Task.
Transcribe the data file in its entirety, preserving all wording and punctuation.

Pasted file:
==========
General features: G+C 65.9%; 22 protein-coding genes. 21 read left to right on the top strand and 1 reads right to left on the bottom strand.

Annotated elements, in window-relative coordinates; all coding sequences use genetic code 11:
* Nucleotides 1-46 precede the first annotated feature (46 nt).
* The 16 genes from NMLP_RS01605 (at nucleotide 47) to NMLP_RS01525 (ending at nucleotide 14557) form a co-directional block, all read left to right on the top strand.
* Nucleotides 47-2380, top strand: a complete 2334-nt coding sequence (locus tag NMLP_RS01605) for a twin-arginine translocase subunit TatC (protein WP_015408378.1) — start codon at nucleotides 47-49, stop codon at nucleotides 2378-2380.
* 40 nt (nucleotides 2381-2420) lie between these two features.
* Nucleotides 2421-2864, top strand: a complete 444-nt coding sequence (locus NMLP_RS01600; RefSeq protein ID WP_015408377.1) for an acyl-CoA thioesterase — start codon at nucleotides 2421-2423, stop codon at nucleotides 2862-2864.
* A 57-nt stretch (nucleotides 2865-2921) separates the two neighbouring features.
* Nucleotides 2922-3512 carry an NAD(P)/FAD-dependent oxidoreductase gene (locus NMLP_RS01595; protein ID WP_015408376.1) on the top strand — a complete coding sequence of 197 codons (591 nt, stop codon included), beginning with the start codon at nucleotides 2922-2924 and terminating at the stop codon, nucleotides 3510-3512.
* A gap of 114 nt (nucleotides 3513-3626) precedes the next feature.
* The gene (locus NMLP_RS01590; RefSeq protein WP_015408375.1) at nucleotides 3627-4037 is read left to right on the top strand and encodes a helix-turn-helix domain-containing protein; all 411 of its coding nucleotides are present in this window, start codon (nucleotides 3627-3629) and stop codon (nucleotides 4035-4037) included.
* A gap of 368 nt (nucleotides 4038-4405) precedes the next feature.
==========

General features: G+C 65.9%; 22 protein-coding genes. 21 read left to right on the top strand and 1 reads right to left on the bottom strand.

Annotated elements, in window-relative coordinates; all coding sequences use genetic code 11:
* Nucleotides 1-46 precede the first annotated feature (46 nt).
* The 16 genes from NMLP_RS01605 (at nucleotide 47) to NMLP_RS01525 (ending at nucleotide 14557) form a co-directional block, all read left to right on the top strand.
* Nucleotides 47-2380, top strand: a complete 2334-nt coding sequence (locus tag NMLP_RS01605) for a twin-arginine translocase subunit TatC (protein WP_015408378.1) — start codon at nucleotides 47-49, stop codon at nucleotides 2378-2380.
* 40 nt (nucleotides 2381-2420) lie between these two features.
* Nucleotides 2421-2864, top strand: a complete 444-nt coding sequence (locus NMLP_RS01600; RefSeq protein ID WP_015408377.1) for an acyl-CoA thioesterase — start codon at nucleotides 2421-2423, stop codon at nucleotides 2862-2864.
* A 57-nt stretch (nucleotides 2865-2921) separates the two neighbouring features.
* Nucleotides 2922-3512 carry an NAD(P)/FAD-dependent oxidoreductase gene (locus NMLP_RS01595; protein ID WP_015408376.1) on the top strand — a complete coding sequence of 197 codons (591 nt, stop codon included), beginning with the start codon at nucleotides 2922-2924 and terminating at the stop codon, nucleotides 3510-3512.
* A gap of 114 nt (nucleotides 3513-3626) precedes the next feature.
* The gene (locus NMLP_RS01590; RefSeq protein WP_015408375.1) at nucleotides 3627-4037 is read left to right on the top strand and encodes a helix-turn-helix domain-containing protein; all 411 of its coding nucleotides are present in this window, start codon (nucleotides 3627-3629) and stop codon (nucleotides 4035-4037) included.
* A gap of 368 nt (nucleotides 4038-4405) precedes the next feature.